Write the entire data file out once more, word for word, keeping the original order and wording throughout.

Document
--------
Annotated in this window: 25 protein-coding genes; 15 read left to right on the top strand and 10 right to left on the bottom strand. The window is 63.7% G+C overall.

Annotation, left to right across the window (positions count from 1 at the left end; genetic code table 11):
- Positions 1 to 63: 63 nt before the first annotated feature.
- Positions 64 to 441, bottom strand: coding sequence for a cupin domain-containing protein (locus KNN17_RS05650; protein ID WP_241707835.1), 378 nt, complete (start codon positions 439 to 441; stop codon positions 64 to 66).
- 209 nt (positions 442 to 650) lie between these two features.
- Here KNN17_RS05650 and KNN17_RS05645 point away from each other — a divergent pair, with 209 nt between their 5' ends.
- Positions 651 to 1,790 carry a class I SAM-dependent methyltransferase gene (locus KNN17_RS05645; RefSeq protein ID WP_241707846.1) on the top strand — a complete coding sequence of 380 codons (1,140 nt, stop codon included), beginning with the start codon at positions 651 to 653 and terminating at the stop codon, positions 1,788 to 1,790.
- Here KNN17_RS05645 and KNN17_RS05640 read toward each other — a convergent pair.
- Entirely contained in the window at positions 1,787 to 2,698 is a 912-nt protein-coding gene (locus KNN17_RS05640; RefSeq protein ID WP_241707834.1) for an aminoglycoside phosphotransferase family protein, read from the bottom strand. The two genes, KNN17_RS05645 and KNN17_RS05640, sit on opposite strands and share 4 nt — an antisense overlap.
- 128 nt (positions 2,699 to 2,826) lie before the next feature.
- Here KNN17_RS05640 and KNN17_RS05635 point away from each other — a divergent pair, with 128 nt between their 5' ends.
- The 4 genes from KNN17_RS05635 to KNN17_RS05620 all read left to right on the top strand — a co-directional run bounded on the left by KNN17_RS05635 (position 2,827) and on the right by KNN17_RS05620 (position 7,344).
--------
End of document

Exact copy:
Annotated in this window: 25 protein-coding genes; 15 read left to right on the top strand and 10 right to left on the bottom strand. The window is 63.7% G+C overall.

Annotation, left to right across the window (positions count from 1 at the left end; genetic code table 11):
- Positions 1 to 63: 63 nt before the first annotated feature.
- Positions 64 to 441, bottom strand: coding sequence for a cupin domain-containing protein (locus KNN17_RS05650; protein ID WP_241707835.1), 378 nt, complete (start codon positions 439 to 441; stop codon positions 64 to 66).
- 209 nt (positions 442 to 650) lie between these two features.
- Here KNN17_RS05650 and KNN17_RS05645 point away from each other — a divergent pair, with 209 nt between their 5' ends.
- Positions 651 to 1,790 carry a class I SAM-dependent methyltransferase gene (locus KNN17_RS05645; RefSeq protein ID WP_241707846.1) on the top strand — a complete coding sequence of 380 codons (1,140 nt, stop codon included), beginning with the start codon at positions 651 to 653 and terminating at the stop codon, positions 1,788 to 1,790.
- Here KNN17_RS05645 and KNN17_RS05640 read toward each other — a convergent pair.
- Entirely contained in the window at positions 1,787 to 2,698 is a 912-nt protein-coding gene (locus KNN17_RS05640; RefSeq protein ID WP_241707834.1) for an aminoglycoside phosphotransferase family protein, read from the bottom strand. The two genes, KNN17_RS05645 and KNN17_RS05640, sit on opposite strands and share 4 nt — an antisense overlap.
- 128 nt (positions 2,699 to 2,826) lie before the next feature.
- Here KNN17_RS05640 and KNN17_RS05635 point away from each other — a divergent pair, with 128 nt between their 5' ends.
- The 4 genes from KNN17_RS05635 to KNN17_RS05620 all read left to right on the top strand — a co-directional run bounded on the left by KNN17_RS05635 (position 2,827) and on the right by KNN17_RS05620 (position 7,344).